Learning from the earth

The story of Working with Anna Heringer in METTI projects
on Tuesday 22 April 2008
by Md. Shoeb Al Rahe, Ishraq Zahra Khan author list print the content item create pdf file of the content item
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It was while taking a Rural Architecture course in our fourth year at the Department of Architecture, BRAC University that I first realized that this was the area in our profession that most interested me. We were asked to go back to our own individual villages and study the socio-economics and architecture of the place. I discovered in my village, that illiteracy, poverty and many other social problems were becoming a hindrance to progress, taking the village and its people forward. It was the first time that the close link and interdependency between architecture and social norms and conditions was revealed to me. The men in my village were sitting at home, gambling or resigning to a life of laziness, crime and disease while the women left with no alternative were going out to work. We are taught that architecture is for everyone but it was only when I saw these conditions first hand that I realized the scope of our work went far beyond the mere arrangement of spaces and functions to give life and hope to people.

Some months later, Anna Heringer came to lecture at Chetana and Architect Ehsan Khan, who was my thesis instructor at the time and at whose office I interned the term before, called and asked me to attend. Inspired by her work and intrigued by the novelty of what she was trying to do, on an impulse I told Anna that I would like to work with her sometime. She said she would let me know if something came up. Only a few months after, student volunteers from BRAC University, under the guidance of Architect Hasibul Kabir, one of our faculty went to Rudrapur village in Dinajpur where Anna Heringer's school complex was being extended. I went as one of the group and began what would be one of the most defining experiences of my life.

 

The first weeks

Adjusting to living and working in Rudrapur those first weeks was very difficult. Familiarizing ourselves with the people working on the project, the environment and the work itself took some time. Firstly, the work was very demanding. During the day we had to work with the laborers, cutting the earth and preparing it for construction which was backbreaking work. In the evenings, instead of resting like the laborers, we had to work on the designs for the few houses we were designing in the village in groups. Coordinating the design process and the physical work was difficult to adjust to.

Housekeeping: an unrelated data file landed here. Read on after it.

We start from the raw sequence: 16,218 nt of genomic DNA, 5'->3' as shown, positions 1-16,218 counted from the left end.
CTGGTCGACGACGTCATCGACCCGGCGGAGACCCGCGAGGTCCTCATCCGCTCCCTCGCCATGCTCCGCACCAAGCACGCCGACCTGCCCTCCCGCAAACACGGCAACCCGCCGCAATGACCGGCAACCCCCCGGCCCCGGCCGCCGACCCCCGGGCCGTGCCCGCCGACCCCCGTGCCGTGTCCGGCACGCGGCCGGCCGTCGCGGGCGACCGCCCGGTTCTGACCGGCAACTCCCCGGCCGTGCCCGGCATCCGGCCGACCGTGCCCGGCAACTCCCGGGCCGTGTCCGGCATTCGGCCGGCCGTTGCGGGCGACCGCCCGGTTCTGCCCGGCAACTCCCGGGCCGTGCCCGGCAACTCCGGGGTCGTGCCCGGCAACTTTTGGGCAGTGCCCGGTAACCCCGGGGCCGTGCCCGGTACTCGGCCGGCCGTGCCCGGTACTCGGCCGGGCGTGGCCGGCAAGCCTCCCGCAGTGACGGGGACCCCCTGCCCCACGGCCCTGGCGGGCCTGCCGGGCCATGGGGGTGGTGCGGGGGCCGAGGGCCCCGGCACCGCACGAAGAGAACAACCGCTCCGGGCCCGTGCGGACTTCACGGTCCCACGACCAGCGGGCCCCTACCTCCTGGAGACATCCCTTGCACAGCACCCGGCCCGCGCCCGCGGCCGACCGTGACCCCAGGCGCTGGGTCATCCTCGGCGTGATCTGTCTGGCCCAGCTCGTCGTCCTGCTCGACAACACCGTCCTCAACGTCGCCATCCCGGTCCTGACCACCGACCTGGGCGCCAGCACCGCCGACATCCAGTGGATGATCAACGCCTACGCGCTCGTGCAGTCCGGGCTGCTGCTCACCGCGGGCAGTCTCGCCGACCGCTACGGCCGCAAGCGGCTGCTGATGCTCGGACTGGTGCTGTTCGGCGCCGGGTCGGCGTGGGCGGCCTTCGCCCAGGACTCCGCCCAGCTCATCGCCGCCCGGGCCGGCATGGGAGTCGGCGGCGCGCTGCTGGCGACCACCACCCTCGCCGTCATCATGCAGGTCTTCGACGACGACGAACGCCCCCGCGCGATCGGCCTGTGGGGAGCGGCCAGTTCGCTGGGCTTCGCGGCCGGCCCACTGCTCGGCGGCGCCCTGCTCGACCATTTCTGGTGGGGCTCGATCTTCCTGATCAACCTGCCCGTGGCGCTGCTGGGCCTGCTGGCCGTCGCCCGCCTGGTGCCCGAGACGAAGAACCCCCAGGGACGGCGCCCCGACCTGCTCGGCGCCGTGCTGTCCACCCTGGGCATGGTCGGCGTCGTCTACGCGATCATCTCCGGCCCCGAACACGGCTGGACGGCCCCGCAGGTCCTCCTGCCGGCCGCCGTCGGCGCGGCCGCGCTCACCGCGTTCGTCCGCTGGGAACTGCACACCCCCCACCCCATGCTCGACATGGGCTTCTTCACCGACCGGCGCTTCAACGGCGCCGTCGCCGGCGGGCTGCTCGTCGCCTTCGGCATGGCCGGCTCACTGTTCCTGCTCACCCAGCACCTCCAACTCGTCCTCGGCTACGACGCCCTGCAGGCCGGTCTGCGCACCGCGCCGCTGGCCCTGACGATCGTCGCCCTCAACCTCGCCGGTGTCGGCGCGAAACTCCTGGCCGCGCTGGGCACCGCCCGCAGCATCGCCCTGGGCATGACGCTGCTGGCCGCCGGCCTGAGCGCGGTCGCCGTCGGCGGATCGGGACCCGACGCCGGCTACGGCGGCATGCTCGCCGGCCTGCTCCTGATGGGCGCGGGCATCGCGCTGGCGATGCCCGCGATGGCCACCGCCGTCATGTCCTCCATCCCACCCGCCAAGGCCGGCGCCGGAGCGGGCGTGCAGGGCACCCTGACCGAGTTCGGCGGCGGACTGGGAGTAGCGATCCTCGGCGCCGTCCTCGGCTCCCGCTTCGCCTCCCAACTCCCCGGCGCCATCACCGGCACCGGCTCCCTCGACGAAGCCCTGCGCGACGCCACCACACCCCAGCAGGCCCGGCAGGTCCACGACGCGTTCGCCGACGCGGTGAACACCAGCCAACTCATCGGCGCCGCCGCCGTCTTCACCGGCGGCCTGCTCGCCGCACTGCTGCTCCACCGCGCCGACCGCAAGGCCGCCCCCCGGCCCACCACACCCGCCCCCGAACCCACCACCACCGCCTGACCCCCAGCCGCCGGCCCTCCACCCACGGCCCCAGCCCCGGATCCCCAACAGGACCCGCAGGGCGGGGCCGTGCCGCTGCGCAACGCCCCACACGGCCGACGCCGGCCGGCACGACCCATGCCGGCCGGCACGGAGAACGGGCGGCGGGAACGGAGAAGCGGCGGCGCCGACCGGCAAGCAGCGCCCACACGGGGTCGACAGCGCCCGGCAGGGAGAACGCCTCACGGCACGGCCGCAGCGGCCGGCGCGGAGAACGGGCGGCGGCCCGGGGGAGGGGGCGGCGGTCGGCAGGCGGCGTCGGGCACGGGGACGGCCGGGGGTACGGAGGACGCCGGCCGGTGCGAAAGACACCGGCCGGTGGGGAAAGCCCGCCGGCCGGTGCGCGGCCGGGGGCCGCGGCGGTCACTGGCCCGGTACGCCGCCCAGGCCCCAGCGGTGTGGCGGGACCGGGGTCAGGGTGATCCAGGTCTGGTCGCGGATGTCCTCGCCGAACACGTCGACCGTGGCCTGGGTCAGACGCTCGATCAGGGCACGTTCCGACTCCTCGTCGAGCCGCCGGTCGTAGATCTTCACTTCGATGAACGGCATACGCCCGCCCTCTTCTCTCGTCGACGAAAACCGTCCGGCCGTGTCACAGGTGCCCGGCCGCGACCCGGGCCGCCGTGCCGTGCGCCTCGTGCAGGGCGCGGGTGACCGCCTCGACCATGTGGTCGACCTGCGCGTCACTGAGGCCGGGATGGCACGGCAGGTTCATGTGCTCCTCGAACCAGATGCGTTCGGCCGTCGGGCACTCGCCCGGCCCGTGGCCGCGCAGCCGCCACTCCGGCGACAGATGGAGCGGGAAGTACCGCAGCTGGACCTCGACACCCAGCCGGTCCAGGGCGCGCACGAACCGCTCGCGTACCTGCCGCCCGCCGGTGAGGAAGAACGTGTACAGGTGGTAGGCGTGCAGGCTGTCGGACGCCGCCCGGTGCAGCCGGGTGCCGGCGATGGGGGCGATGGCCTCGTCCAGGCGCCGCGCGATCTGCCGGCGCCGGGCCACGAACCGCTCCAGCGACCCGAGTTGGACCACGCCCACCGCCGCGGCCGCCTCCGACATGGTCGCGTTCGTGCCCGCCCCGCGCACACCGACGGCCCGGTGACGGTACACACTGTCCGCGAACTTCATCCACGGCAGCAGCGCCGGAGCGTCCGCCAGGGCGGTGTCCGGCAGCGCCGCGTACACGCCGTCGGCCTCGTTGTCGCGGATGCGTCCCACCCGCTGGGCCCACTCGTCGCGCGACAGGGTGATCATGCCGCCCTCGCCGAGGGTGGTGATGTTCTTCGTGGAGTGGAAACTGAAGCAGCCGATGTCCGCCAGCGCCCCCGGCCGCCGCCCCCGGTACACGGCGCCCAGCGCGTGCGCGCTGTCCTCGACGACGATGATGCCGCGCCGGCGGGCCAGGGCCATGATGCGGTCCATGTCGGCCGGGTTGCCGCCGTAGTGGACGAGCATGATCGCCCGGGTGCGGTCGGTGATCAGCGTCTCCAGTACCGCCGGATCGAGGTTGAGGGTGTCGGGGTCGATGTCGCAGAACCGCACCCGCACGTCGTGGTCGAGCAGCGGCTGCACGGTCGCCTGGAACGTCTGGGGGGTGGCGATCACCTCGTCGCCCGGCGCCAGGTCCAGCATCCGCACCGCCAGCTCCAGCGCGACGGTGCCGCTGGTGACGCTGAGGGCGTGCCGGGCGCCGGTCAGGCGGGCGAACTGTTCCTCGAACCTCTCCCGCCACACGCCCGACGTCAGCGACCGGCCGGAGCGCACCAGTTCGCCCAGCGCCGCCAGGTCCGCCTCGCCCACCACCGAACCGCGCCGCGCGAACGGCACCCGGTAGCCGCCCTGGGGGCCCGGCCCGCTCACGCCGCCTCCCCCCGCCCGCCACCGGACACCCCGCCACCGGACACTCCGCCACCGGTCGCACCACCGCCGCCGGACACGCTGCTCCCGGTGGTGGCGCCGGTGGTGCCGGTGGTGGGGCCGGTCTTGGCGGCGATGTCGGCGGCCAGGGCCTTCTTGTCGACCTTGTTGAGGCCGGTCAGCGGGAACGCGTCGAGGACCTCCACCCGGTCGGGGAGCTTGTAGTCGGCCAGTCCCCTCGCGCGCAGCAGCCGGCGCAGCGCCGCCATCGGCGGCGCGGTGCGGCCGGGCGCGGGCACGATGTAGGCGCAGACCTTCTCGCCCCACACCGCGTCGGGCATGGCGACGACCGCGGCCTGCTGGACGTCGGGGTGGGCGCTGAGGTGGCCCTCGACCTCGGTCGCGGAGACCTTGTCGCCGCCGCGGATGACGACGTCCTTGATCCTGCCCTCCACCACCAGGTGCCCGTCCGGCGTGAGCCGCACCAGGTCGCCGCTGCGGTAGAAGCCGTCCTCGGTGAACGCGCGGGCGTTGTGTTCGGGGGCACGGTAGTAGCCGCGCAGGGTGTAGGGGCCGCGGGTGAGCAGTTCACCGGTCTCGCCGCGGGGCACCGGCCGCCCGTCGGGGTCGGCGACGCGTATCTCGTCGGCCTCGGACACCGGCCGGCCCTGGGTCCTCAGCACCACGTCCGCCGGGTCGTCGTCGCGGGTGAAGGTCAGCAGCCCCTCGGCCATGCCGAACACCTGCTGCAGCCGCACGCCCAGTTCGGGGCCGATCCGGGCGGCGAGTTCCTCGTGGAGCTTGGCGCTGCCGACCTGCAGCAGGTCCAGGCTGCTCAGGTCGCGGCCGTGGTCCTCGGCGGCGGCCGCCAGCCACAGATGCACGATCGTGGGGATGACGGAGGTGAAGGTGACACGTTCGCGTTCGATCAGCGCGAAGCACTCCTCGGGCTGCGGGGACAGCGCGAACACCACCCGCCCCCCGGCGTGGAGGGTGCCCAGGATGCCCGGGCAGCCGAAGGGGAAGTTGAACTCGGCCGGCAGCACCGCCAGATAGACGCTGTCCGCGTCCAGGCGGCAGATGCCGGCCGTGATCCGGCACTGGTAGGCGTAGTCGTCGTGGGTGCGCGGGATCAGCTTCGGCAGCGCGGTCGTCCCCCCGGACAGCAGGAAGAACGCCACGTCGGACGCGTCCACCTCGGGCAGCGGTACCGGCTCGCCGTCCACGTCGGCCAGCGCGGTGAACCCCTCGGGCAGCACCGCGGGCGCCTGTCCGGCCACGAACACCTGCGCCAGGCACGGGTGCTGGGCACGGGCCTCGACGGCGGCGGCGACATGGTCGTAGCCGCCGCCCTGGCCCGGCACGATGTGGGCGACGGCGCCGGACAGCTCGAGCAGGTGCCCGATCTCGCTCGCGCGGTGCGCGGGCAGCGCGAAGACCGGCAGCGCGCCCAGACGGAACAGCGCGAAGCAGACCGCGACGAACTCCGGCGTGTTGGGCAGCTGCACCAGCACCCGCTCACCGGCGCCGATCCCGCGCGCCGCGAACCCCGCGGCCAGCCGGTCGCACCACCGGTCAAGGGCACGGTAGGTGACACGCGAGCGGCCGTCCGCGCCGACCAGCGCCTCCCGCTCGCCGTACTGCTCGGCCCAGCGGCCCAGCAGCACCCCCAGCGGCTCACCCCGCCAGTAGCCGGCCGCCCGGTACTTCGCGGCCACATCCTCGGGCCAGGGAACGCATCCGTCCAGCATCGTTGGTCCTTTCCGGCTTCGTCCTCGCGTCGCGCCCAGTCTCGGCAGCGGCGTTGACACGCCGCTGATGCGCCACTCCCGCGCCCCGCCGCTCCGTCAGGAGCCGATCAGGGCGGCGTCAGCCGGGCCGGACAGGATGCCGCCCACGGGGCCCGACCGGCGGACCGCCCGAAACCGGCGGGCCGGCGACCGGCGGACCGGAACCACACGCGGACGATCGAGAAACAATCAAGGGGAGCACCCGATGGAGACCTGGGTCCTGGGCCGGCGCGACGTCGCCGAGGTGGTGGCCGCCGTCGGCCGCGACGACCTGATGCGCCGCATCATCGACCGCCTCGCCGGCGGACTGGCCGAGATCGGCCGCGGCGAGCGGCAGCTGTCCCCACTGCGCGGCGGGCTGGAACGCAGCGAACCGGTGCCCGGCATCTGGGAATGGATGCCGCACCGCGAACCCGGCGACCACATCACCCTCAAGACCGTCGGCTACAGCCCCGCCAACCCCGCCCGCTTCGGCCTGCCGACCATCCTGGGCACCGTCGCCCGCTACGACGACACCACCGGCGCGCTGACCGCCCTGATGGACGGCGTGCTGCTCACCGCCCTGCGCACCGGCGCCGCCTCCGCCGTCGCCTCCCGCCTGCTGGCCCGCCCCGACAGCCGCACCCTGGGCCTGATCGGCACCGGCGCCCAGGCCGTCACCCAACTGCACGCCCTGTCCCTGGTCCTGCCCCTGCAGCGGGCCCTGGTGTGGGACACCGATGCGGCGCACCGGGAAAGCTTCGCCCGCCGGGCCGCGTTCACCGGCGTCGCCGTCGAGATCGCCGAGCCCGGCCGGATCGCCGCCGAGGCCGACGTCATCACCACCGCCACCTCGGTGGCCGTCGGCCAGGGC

Five Austrian architecture student volunteers as well as others in several related disciplines from Germany came to work with us in Rudrapur which added another dimension to our communications. They came with their own concepts and ideas about what they wanted to do and they were not always consistent with what we wanted. It took us a while to get on the same wavelength before we could all coordinate our efforts.

Once everything was organized between ourselves there were problems in dealing with the clients, the villagers for whom we were designing and building the houses. They had fixed ideas about how houses should look and be built and it took some time to explain to them what would be ideal for us to do. Sometimes, when we designed a particular feature for one of the houses, for example, circular windows, and the client agreed with us, all the other clients wanted the same thing. They began to think that that was the best option for them as well whereas our aim was to try something different at every one of the sites. The laborers working on site also needed some guidance. Most of them had worked on the METI school site with Anna Herringer and since they had more experience in this kind of work than us, they thought it gave them an upper hand on things so dealing with them required a certain amount of negotiation.  Finally, when all else was settled, our work was still heavily dependent on one other all encompassing factor- the weather. Sometimes, when we had everything ready to begin work on something for instance the foundations, etc. we would be delayed by rain or a storm. This was disappointing but gave us a feel of how construction work is actually executed in the villages and the circumstances and situations that the builders have to deal with.

 

Changing roles

It was a few weeks into the project when I was finally getting the hang of things when I fractured my arm on the field and could thus no longer work on the construction sites as hands- on laborer. As I was very keen to continue working on the project and see it through to the end of construction, Anna assigned me instead certain other duties besides construction work. We sat down and formulated a new scope of work for me and I began a new journey, this time as an on- site manager. The laborers needed constant attention because otherwise we would be risking their own interventions in the work. Among the laborers themselves, one Ramesh Da, tipped me off as to the patterns followed by the laborers during a whole day's work. The work is backbreaking and could get monotonous if the same person continued doing the same thing throughout the day. The trick is to keep switching jobs every now and then, moving the laborers from task to task and talking to them and motivating them. Also, towards the end of the day, they tend to get tired and eager to finish the work and get on home or to the bazaar to buy groceries, so I learnt to give them less demanding, lighter tasks during those last hours at work. Managing labor gave me an insight into public relations and also a renewed respect for the lower strata of workers in the design process without whom, no structure can be brought to completion.

As manager on-site, my duties included not just ensuring the quality of work of the laborers, but also the quality of materials. This enhanced my understanding as well as knowledge of indigenous materials, particularly bamboo. I learnt that bamboo selection for our site depended on three factors, the thickness of the bamboo, how straight the bamboo is (we only used evenly straight bamboo on our sites) and the maturity of the bamboo (a bamboo matures in 3-4 years).